FIG. 1 is a block diagram of an exemplary broadband digital base station for a wireless communication service, such as cellular mobile telephone or personal communication system that incorporates the present invention;
FIG. 2 is a top view of an antenna assembly connected to the base station; and
FIG. 3 shows the pattern of coverage for the antenna assembly.
FIG. 1 is a block diagram of a broadband wireless digital base station 10 according to the invention. Briefly, the base station 10 consists of four broadband transceivers 31, 32, 33 and 34 each of which is connected to a time division multiplex (TDM) bus 16 and a PCM voice data bus 17. Each broadband transceiver 31, 32, 33 and 34 is respectively connected to a pair (Rx1 and Rx2) of receive antennas 11, 35, 36 and 37 and via a high power, multi-carrier amplifier 28, 38, 39, and 40, as well as being connected to a transmit (Tx) antenna 29, 41, 42, and 43. A plurality of digital signal processors (DSP's) also are coupled to the TDM and control buses 16. The DSP's are divided into a first group 18-1 which are programmed to operate as demodulators 18-1-1, 18-1-2, . . . 18-1-P and into a second group 18-2 programmed to operate as modulators 18-2-1, 18-2-2, . . . 18-2-Q. A third group of digital signal processors 18-U is presently idle. Also provided in the base station is a transport signal (T1) encoder 20, a T1 decoder 22, a base station controller 30, and a TDM synchronization clock generator 32, all of which are connected to the two buses 16 and 17. The details of the base station are described in U.S. Pat. No. 5,940,384, the description of which is incorporated herein by reference previously issued to AirNet Communications Corp. who is the assignee of the present application.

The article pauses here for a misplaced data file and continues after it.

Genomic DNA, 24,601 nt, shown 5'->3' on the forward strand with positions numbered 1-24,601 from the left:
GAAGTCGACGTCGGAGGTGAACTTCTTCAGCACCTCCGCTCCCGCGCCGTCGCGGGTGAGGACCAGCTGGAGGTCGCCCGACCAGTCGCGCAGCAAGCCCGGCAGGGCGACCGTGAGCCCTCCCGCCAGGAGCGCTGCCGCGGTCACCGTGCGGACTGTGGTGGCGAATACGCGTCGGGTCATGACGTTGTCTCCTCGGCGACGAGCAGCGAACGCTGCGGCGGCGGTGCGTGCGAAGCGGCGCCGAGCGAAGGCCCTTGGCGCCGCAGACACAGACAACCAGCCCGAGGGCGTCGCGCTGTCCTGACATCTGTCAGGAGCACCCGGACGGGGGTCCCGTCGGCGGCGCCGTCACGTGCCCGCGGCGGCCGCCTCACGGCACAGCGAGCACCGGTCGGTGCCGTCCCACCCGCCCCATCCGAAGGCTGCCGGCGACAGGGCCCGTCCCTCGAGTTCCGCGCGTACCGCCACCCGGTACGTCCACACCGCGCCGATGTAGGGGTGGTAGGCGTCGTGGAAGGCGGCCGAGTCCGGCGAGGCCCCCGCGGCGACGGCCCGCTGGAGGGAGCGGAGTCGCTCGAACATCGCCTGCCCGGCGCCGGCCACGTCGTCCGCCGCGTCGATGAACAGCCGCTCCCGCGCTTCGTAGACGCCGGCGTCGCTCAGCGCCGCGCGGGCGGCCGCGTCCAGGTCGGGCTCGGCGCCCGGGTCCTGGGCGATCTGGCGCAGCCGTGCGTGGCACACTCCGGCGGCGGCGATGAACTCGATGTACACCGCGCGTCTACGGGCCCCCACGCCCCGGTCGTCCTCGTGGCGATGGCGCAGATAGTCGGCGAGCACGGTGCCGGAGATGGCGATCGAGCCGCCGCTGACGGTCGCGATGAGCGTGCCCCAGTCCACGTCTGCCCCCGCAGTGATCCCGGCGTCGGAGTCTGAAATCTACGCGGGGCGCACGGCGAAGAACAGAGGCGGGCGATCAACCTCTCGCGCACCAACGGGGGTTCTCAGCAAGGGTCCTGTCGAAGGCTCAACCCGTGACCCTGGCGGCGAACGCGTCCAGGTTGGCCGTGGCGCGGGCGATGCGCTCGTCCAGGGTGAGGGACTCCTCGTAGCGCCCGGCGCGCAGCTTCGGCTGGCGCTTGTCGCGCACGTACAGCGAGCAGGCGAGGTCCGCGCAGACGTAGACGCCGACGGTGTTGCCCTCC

More particularly, the base station 10 exchanges radio frequency (RF) signals with a number of mobile subscriber terminals (mobile units) 44. The RF carrier signals, having a frequency associated with a given wireless channel, are modulated with voice and/or data signals which are to be coupled to the public switched telephone network (PSTN) by the base station 10. The particular modulation process that is used may be any one of a number of different wireless air interface standards such as the well known Advanced Mobile Phone Service (AMPS), time division multiple access (TDMA) such as IS-54B or IS-136, code division multiple access (CDMA) such as IS-95, frequency hopping TDMA standards such as the European Groupe Speciale Mobile (GSM), personal communication network standards, and the like. Indeed, in a manner that will be described below, the base station 10 may even be configured to simultaneously process RF signals formatted according to more than one such wireless standards at the same time.